J

0

OK, I'm back...
I'm worried that there are problems with where to put which pieces of code, which means the overall picture is getting lost in the detail here, so I've put together a little skeleton program that shows how the queue(s) and classes and threads can all fit together. It's really important that you get this clear in your own head before going much further.

I don't expect you to copy/paste all this, but if you study it you will see how to apply it with your own names and code.

You'll see that this uses another queue for the email. It works EXACTLY like the database one.
Why? Because if you do database work followed by email on the same thread then the database work is held up while the email is sent, and email sending holds up the database processing. By putting them in two different threads they can proceed in parallel. In the database processing, if you want to send an email, just construct the new Message, and add it to the email queue for the email processor to send.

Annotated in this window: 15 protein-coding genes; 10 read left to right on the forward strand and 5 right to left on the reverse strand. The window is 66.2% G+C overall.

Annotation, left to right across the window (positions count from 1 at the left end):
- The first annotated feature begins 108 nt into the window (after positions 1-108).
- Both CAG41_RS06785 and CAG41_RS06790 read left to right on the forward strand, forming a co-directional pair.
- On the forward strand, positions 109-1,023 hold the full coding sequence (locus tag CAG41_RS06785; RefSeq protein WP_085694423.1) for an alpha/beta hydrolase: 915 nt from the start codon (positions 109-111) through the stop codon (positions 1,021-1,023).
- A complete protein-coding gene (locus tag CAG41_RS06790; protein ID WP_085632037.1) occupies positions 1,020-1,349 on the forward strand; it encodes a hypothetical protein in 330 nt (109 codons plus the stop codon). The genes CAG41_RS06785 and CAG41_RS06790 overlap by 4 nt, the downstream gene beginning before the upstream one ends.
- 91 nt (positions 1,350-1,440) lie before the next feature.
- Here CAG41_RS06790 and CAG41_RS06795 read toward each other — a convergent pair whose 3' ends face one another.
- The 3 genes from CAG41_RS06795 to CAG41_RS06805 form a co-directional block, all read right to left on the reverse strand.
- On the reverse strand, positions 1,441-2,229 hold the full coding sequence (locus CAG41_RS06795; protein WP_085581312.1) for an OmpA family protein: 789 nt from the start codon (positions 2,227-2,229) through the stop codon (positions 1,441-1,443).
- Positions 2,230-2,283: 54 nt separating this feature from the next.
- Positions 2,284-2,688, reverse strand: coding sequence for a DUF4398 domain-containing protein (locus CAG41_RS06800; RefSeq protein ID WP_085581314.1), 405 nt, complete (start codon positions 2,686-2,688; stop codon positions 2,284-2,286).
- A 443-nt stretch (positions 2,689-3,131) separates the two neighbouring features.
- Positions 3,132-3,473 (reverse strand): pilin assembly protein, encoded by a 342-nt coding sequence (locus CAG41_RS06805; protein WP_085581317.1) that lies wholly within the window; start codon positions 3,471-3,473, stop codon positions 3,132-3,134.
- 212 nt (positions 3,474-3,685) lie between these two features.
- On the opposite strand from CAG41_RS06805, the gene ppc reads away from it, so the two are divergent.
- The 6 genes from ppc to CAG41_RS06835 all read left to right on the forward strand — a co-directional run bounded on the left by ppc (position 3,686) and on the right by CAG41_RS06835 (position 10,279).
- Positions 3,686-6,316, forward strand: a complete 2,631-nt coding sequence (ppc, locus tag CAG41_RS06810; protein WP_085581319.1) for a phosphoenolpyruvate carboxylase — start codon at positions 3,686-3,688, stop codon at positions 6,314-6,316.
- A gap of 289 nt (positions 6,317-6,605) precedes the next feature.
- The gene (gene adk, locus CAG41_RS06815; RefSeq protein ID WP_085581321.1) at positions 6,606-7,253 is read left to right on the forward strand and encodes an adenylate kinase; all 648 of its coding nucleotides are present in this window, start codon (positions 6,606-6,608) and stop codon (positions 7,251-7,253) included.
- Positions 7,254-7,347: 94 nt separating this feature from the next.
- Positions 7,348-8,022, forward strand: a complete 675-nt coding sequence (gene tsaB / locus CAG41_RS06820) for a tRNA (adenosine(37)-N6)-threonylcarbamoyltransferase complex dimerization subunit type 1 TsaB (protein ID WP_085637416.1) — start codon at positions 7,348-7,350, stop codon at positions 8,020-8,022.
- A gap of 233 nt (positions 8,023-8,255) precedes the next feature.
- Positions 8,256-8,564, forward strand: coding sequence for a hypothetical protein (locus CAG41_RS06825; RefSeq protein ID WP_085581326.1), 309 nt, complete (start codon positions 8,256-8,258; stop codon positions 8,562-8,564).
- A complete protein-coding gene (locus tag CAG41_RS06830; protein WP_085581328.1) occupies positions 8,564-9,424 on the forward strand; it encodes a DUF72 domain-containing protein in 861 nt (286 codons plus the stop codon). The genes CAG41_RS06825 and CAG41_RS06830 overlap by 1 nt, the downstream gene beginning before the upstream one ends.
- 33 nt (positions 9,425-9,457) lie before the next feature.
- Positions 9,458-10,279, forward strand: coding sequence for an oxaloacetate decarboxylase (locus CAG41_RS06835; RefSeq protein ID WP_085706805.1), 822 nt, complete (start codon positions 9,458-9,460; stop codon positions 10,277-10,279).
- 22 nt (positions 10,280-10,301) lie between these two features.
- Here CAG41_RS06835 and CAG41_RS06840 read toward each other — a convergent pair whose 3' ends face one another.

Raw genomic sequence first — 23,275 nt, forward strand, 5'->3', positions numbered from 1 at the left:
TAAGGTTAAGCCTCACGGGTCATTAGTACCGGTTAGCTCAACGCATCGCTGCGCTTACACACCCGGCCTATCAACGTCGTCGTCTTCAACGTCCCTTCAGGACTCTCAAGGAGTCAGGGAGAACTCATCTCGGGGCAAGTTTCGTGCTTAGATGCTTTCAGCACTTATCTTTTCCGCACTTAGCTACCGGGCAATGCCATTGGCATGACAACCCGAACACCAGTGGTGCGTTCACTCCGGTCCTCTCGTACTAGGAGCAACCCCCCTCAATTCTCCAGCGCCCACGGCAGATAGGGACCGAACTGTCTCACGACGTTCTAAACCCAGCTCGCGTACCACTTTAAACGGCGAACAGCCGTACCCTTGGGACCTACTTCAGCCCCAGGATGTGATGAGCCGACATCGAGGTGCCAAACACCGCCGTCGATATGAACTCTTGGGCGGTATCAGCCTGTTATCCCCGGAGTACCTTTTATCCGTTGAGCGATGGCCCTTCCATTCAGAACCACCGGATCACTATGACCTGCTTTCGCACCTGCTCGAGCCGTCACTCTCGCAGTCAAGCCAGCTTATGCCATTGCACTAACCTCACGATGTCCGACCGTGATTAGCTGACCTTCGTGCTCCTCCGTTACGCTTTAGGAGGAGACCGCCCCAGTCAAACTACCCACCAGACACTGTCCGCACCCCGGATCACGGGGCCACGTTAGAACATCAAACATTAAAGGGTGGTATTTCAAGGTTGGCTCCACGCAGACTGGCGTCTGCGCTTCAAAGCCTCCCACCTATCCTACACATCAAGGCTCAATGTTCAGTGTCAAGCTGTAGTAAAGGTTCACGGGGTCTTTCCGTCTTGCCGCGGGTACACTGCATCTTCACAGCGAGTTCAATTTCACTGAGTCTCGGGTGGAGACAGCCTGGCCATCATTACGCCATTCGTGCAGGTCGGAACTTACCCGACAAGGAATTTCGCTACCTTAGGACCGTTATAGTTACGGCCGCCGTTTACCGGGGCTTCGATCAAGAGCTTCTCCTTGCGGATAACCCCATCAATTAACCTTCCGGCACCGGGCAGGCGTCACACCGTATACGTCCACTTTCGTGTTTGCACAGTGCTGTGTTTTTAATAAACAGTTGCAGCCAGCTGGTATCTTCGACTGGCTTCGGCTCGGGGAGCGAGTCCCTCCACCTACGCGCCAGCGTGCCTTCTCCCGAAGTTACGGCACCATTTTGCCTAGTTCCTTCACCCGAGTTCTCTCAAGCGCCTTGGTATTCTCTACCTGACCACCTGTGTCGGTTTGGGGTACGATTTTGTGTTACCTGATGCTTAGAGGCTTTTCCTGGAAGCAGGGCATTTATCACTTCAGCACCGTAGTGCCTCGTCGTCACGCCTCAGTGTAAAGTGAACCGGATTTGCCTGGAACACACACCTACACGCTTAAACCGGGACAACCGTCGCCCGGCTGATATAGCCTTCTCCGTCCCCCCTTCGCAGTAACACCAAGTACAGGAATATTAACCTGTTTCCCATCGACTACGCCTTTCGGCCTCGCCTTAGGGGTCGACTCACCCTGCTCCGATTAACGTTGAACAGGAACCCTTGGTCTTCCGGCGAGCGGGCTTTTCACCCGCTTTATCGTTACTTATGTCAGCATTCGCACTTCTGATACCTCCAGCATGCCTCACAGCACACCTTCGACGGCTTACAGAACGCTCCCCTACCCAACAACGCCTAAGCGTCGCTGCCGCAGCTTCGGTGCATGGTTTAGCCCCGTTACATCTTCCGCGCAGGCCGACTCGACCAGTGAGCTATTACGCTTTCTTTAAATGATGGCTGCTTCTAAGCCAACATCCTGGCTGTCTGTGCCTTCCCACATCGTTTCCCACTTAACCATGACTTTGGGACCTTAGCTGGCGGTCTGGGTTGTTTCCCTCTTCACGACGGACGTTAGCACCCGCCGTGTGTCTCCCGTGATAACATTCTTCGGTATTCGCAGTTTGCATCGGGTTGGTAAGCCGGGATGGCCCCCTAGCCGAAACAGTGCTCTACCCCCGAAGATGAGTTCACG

Final comment - try to use names for variables, classes etc that explain what they are for. It makes the code so much easier to understand... eg compare

while ((m=r.read()) != -1) 
  n = n + (char) m; 
  if (m==35)

with

while ((nextChar = socketInput.read()) != -1) 
  message += (char) nextChar;
  if (nextChar == '#')...

which is easier for someone else (or you, in a year's time) to understand?

Anyway, here's the template app...

import java.util.concurrent.LinkedBlockingQueue;
import javax.mail.Message;

public class GPSDemo {

   // variables shared by all the classes in this application...
   private LinkedBlockingQueue<String> databaseQueue = new LinkedBlockingQueue<String>();
   private LinkedBlockingQueue<Message> eMailQueue = new LinkedBlockingQueue<Message>();

   class ConnectionHandler implements Runnable {
      // gets data from an inbound connection and queues it for databse update
      public void run() { // etc
         // you already have most of this in your existing code.